James Tongate, program manager of Military and Veterans Affairs at Marsh and McLennan—he’s also a combat veteran and chief master sergeant with the Kentucky Air National Guard—says success has come through a holistic approach using the entire employment lifecycle. That encompasses acquisition, onboarding, engagement, development and redeployment. There’s an appreciation that veterans bring skills in areas like team building and resiliency, he says, “and our company is poised to leverage that talent and ease their transition.” Tongate contends it’s never enough just to check a box by hiring veterans—companies must do the necessary work to keep them fully engaged.
Marsh and McLennan currently has just over 600 self-identified veterans among more than 23,000 U.S. employees. Tongate believes there are others who, like Doran, would rather be recognized more for their skills than their military experience. Marsh and McLennan is global, with more than 65,000 employees in 130 countries, and its efforts to reach veterans apply to those from all nations, backgrounds, political beliefs and military organizations. “A veteran is a veteran,” he says. “And veterans bring a greater level of talent than the typical civilian.”
Eversole agrees. “I learned every bit as much about leadership and thought processes in basic training and officer school as I did in law school,” he says. “The military teaches a certain way of thinking from day one. It’s not as book-intensive as law school, but the thought processes and group dynamics, from a learning perspective, are really incredible. The concept of ‘team over me’ is ingrained from the start. So is mission accomplishment, a focus on analyzing and solving problems in what can be stressful environments.”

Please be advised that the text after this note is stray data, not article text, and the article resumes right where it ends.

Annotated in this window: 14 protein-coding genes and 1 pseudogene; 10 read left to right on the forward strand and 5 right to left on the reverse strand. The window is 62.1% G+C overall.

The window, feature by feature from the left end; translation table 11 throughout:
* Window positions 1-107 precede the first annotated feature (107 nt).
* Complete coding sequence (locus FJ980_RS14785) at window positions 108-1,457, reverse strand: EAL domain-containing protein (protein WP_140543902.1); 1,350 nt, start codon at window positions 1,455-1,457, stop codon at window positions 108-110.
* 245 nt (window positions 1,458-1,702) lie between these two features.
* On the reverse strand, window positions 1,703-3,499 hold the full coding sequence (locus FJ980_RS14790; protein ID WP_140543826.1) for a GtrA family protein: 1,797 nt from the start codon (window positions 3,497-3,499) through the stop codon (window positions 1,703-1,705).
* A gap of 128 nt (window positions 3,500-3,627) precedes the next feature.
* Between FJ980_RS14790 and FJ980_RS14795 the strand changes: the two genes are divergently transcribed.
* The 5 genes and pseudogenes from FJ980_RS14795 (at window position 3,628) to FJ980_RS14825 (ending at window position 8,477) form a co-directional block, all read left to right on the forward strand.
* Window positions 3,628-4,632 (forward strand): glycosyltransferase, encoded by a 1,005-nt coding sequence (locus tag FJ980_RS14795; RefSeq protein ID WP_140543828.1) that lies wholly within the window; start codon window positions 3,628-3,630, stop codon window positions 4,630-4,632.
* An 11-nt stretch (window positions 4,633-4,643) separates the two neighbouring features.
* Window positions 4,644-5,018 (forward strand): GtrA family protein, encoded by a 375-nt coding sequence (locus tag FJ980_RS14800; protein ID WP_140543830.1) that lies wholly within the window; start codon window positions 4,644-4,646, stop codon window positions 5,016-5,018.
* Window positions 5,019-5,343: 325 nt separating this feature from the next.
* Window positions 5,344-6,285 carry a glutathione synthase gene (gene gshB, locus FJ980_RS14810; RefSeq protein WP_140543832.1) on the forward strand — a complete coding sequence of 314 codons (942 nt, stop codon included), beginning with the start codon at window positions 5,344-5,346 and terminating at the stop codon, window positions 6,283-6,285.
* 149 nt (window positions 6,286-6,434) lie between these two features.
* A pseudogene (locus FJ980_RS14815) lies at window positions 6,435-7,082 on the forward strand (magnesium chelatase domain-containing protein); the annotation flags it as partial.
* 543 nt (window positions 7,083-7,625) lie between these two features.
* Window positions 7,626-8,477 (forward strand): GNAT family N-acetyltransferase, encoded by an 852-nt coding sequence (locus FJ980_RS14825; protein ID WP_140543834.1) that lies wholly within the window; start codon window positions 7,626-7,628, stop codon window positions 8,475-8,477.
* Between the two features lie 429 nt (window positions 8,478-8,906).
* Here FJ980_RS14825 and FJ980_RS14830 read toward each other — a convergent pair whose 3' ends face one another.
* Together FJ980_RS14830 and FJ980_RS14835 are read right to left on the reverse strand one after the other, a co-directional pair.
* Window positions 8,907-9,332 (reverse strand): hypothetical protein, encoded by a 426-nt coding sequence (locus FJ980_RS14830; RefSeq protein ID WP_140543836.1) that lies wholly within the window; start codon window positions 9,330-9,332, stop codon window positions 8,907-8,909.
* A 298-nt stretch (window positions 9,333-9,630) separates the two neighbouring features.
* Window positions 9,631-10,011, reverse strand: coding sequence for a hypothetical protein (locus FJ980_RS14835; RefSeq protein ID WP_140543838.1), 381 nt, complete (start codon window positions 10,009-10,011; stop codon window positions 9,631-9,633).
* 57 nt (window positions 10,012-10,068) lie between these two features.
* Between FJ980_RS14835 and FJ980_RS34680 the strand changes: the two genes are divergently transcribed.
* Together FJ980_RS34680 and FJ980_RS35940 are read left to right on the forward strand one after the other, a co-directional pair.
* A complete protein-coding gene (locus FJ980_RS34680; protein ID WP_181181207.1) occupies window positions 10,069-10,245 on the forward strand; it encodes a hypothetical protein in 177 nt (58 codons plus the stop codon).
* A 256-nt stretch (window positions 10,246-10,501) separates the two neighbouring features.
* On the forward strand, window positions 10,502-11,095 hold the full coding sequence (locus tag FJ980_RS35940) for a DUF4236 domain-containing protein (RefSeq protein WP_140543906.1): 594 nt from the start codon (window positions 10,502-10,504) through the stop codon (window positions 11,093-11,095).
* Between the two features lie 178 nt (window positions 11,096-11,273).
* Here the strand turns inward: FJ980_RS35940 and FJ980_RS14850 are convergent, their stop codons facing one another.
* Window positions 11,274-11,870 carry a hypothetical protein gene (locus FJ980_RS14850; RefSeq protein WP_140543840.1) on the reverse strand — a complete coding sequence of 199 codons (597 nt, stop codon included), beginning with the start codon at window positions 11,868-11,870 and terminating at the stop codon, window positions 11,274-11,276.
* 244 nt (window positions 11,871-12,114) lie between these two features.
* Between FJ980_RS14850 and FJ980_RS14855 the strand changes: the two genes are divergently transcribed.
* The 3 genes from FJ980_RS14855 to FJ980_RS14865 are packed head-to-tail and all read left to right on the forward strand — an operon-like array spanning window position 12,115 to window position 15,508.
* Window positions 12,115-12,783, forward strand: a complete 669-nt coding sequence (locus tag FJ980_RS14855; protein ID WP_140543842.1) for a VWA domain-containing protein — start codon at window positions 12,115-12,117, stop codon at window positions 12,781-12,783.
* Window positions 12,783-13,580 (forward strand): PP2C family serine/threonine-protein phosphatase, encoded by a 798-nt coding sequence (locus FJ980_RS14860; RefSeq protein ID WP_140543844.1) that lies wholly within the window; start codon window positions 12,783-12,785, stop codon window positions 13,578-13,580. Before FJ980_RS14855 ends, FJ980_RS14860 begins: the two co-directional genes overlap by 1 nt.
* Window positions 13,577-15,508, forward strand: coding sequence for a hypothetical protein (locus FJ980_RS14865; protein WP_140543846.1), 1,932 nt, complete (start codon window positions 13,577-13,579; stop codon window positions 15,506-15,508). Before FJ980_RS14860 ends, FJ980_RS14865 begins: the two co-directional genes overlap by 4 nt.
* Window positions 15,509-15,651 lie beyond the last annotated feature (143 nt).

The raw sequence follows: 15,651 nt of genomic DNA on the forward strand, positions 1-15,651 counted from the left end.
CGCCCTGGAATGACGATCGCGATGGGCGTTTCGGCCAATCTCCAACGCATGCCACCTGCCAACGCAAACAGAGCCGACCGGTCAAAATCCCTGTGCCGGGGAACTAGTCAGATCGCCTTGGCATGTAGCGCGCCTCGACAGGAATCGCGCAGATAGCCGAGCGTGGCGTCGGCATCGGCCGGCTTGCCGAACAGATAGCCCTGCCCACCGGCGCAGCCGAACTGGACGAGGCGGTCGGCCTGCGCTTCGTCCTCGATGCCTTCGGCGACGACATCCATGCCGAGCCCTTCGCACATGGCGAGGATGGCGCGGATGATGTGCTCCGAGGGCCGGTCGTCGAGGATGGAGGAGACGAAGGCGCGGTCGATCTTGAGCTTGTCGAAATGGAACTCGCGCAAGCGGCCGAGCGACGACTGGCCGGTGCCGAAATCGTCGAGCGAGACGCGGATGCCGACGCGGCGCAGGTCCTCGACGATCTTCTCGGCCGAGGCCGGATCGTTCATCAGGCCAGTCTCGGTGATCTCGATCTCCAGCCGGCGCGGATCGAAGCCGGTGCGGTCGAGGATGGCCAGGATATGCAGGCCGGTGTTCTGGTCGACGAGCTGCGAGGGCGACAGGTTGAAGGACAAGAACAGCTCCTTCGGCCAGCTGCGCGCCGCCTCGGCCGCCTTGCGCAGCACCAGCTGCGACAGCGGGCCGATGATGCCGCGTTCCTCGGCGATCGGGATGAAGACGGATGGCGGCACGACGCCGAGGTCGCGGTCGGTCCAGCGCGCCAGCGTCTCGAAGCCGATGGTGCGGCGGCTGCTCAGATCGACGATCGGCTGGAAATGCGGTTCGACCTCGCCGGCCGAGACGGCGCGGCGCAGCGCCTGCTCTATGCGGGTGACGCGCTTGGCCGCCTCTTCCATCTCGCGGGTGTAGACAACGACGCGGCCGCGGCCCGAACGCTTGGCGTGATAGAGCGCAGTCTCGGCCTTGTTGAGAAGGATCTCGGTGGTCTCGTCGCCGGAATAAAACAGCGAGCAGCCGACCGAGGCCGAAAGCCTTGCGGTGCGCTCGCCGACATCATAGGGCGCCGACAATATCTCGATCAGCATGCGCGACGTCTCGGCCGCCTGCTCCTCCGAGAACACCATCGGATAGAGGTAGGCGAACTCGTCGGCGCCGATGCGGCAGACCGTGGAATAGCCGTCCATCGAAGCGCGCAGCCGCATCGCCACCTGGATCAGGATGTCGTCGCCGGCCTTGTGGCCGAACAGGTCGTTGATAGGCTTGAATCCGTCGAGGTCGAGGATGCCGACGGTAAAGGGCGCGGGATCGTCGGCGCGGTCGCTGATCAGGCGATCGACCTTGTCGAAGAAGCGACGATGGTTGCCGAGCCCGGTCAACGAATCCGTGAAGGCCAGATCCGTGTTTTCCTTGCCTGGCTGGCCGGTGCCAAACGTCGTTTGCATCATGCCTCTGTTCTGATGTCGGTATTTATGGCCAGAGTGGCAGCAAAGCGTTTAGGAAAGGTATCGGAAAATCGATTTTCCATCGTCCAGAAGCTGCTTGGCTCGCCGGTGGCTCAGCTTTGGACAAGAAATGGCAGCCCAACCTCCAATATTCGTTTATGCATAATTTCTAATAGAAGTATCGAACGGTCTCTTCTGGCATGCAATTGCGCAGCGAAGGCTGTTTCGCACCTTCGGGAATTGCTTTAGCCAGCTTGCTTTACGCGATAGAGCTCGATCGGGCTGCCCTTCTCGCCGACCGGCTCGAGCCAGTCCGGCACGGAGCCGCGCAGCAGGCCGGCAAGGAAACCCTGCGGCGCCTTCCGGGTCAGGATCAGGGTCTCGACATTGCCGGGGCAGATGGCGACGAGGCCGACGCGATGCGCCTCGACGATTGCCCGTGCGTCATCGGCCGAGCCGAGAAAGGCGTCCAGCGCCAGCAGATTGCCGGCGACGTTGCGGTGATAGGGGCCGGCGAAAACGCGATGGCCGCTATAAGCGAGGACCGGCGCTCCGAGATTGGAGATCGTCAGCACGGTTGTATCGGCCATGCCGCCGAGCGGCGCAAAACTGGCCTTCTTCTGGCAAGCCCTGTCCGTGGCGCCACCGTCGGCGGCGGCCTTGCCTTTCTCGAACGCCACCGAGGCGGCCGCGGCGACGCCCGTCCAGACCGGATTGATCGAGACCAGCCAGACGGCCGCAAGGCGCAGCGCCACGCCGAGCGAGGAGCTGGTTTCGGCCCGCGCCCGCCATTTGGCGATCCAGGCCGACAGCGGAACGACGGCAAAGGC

Helping veterans want to stay in their jobs, then, requires an effort to understand their mindset. Organizations like Marsh and McLennan and UPS make it happen by fostering a welcoming culture among non-veteran employees.
Our initial assumption was that veterans would be ideally suited for the insurance business because they are mission driven and tech savvy. There were things about the transition from military to civilian life that we just didn’t understand.Tweet
In 2013, in conjunction with the Obama administration’s “Joining Forces” initiative, UPS made a commitment to hire 50,000 veterans and log 50,000 volunteer hours within the following five years. The company met its hiring goal two years early and has now surpassed more than 250,000 volunteer hours. Veterans account for nearly 7% of the UPS workforce, about the same percentage of veterans as in the U.S. population.
Sure, it’s another industry. But for those in insurance who believe military experience can provide transferrable skills and potentially companywide benefits, there is a proper position for attack.
UPS’s many-pronged approach to creating the right environment includes, for example, the opportunity for managers to take part in Boss Lifts, a program of the Employer Support of the Guard and Reserve (ESGR). It allows those who have never served to visit military bases for a day.
“And when those managers come back, it’s great to see how excited they are,” O’Leary says. “They’ll say, ‘Those people are so impressive.’ I say, ‘Welcome to the party. We’ve been waiting for you.’”